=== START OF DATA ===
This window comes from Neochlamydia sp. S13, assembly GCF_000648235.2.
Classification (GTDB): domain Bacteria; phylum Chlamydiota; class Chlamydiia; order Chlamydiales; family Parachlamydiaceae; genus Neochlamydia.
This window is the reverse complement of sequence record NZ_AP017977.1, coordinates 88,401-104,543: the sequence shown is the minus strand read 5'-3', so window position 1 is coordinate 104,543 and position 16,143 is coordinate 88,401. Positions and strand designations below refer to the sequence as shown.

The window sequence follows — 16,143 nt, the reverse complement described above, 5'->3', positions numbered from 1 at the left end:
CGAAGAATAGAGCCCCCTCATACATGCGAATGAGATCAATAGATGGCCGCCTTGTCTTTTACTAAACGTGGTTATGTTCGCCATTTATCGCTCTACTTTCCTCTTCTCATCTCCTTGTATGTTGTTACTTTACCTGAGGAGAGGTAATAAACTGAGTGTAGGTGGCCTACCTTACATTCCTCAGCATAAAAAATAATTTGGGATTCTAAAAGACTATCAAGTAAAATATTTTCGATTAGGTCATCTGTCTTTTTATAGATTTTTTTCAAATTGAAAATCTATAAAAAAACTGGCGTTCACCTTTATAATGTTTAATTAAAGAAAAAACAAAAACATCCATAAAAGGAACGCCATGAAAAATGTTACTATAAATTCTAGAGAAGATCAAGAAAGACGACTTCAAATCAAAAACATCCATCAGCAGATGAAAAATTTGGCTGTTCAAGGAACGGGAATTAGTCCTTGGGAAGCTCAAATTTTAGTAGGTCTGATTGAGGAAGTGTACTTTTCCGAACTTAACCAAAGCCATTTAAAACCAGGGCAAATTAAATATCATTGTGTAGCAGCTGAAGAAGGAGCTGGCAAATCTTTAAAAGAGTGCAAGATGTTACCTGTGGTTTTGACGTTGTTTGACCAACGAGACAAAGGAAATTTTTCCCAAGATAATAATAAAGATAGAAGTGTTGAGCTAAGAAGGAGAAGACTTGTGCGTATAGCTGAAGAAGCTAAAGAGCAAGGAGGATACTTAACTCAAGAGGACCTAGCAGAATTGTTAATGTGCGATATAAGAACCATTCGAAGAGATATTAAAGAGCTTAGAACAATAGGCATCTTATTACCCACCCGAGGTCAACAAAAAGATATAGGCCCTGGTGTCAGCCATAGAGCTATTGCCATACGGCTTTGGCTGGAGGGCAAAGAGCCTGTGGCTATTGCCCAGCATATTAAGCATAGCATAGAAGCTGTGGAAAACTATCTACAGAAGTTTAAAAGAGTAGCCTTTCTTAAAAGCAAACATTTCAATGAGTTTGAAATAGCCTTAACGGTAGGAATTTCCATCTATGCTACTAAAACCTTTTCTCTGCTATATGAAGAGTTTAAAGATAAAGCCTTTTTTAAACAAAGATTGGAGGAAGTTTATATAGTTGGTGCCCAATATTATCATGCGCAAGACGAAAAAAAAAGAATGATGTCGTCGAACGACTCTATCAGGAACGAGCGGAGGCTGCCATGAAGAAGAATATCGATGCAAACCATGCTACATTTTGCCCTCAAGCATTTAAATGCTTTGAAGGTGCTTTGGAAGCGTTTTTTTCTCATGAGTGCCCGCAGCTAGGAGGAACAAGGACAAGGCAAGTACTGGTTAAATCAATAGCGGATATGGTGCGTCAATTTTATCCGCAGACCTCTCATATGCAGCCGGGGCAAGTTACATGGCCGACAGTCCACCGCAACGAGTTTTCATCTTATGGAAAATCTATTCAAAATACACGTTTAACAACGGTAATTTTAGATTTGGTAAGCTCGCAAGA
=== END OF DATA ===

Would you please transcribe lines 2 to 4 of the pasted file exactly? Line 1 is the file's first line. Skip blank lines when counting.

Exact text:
Classification (GTDB): domain Bacteria; phylum Chlamydiota; class Chlamydiia; order Chlamydiales; family Parachlamydiaceae; genus Neochlamydia.
This window is the reverse complement of sequence record NZ_AP017977.1, coordinates 88,401-104,543: the sequence shown is the minus strand read 5'-3', so window position 1 is coordinate 104,543 and position 16,143 is coordinate 88,401. Positions and strand designations below refer to the sequence as shown.

The window sequence follows — 16,143 nt, the reverse complement described above, 5'->3', positions numbered from 1 at the left end: